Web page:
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How Indo-Pacific Trade Deal Could Provide ‘Clean Slate’ For Supply Chains


The Indo-Pacific Trade Deal aims to create alternative supply chains to China in the region.

Signatories included Singapore, South Korea, Thailand, Vietnam, Malaysia, Australia, Brunei, Fiji, India, Indonesia, Japan, New Zealand, and the Philippines.

A leading educational society dedicated to promoting mutual understanding and strengthening partnerships among people and leaders stated that the deal’s supply chain element, which has received the most attention, can provide supply chains with “a clean slate.”

According to the Society, “Strengthening regional supply chain resiliency,” the agreement might “open the door for innovative thinking on rules and cooperation mechanisms to minimise disruptions.”

According to the publication, “IPEF negotiators are making significant progress on their supply chain work, with early harvest agreements.”

It offered many suggestions to improve the IPEF agreement and extend its reach into other fields. According to the authors, actions taken to improve the deal in a key area, like minerals, might serve as a model for cooperation in other industries.

Making an “early warning system” and “crisis response mechanism” to warn of potential supply chain disruptions might be among the major components of this strengthening.

“IPEF members must develop a system in which countries closely monitor what is happening in the supply chain, share information in real-time, and identify potential disruptions as soon as possible,” the paper stated.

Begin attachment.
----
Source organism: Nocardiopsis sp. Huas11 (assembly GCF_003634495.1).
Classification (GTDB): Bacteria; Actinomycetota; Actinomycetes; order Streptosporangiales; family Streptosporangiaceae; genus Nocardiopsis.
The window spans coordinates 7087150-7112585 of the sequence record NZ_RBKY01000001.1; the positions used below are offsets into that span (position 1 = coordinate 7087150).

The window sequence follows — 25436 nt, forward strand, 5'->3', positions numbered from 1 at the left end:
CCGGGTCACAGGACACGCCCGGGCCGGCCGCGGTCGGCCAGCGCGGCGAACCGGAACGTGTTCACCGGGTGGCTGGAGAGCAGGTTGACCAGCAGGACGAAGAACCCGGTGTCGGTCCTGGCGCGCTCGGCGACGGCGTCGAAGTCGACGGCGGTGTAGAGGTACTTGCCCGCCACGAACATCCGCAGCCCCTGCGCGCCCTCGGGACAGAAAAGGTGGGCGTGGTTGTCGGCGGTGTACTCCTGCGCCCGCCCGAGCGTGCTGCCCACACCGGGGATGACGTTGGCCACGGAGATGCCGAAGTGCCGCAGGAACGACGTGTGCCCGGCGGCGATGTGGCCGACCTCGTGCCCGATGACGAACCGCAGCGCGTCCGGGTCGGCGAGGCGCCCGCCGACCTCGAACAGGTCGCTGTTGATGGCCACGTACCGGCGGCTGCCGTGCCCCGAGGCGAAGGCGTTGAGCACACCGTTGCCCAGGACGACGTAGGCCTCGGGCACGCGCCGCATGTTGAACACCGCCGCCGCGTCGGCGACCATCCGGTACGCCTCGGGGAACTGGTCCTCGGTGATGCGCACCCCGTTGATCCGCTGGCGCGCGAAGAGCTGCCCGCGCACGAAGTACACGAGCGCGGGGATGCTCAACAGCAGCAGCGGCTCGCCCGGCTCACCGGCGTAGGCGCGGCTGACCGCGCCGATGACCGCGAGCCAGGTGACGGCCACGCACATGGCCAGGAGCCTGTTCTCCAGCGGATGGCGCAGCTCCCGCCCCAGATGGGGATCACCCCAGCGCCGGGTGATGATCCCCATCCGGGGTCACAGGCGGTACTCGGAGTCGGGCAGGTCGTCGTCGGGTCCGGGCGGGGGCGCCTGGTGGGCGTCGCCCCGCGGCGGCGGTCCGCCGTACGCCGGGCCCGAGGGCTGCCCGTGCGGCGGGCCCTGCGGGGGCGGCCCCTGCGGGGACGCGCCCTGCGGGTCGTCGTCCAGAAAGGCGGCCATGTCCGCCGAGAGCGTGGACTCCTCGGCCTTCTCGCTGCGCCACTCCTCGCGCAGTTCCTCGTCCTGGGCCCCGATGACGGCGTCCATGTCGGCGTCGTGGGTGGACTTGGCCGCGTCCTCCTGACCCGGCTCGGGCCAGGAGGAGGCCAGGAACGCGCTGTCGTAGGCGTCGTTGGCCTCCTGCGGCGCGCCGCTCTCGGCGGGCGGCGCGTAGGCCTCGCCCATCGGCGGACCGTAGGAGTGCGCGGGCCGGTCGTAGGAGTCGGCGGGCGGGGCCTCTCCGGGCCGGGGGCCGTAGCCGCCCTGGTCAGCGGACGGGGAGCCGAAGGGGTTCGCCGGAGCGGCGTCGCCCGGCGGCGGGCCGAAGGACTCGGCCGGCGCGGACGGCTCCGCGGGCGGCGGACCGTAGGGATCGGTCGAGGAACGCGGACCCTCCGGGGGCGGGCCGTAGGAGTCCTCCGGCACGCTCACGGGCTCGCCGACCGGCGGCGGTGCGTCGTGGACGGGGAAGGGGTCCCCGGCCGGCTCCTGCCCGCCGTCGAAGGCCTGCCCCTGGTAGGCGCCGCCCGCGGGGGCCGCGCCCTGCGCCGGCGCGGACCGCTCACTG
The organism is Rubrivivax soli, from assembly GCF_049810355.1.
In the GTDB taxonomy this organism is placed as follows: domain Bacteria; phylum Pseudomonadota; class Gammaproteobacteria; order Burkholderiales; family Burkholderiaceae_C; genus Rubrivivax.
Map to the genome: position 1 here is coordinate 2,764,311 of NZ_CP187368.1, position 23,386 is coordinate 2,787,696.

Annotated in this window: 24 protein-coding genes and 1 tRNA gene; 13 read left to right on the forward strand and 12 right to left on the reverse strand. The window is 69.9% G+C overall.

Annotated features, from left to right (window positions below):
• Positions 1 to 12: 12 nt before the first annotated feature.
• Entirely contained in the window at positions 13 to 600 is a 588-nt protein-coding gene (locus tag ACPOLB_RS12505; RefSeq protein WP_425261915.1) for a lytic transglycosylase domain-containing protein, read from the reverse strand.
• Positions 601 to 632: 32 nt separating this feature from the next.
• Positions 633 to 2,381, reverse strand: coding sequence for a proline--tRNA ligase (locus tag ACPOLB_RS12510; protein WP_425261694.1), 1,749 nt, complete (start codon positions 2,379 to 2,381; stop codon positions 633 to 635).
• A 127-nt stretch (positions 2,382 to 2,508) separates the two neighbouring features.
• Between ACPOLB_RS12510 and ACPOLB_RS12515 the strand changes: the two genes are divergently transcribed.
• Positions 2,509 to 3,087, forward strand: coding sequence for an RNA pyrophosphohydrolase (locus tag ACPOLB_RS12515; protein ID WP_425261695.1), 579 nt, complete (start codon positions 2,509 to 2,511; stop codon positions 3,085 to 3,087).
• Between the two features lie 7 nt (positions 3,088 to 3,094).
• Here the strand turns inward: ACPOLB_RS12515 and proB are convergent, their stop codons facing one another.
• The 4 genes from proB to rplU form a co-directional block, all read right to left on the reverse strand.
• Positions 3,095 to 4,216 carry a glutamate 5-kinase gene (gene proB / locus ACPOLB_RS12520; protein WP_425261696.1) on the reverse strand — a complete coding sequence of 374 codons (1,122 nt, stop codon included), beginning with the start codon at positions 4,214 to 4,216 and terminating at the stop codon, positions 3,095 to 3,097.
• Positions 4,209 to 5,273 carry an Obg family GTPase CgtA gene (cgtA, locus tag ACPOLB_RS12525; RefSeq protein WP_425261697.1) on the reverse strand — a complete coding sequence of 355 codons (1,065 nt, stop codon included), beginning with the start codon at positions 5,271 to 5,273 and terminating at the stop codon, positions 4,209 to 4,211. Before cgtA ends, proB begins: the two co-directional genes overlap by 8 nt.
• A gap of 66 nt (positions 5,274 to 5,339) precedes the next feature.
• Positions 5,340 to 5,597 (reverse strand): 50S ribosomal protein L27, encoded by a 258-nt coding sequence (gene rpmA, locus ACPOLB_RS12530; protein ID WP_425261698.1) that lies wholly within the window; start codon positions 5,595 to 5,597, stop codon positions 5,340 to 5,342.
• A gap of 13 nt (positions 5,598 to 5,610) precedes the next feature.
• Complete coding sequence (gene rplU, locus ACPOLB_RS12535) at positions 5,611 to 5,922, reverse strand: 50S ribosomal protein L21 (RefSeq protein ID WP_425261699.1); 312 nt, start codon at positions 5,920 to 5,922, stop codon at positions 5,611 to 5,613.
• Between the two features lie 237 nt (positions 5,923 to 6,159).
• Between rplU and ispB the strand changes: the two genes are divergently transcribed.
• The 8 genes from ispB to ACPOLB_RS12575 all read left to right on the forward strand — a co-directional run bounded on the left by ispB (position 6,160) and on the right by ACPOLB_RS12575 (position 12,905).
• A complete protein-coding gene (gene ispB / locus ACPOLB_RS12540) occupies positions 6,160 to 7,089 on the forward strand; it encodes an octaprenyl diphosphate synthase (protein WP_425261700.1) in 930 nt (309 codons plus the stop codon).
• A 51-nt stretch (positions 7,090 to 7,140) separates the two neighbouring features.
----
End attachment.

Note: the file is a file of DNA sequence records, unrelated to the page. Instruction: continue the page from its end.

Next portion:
The current semiconductor shortages during the pandemic may have been mitigated with greater information exchange across the nations, and between the public and private sectors, it was highlighted.

It noted that countries may require new domestic legislation or regulations to deal with information sharing by the private sector.

As a result, IPEF should create a new set of regulations governing the types of business information that nations may obtain from the private sector, how nations may exchange such information, and how countries may ensure the privacy of sensitive business information.

Implementing tools like supply chain mapping, monitoring, and information sharing might enable IPEF signatories to respond to supply chain disruptions collectively with an effective crisis response framework.

The member countries would then “have a much better understanding of where they could fill the gap in their choke points and where they could turn for help in a crisis,” according to the report.


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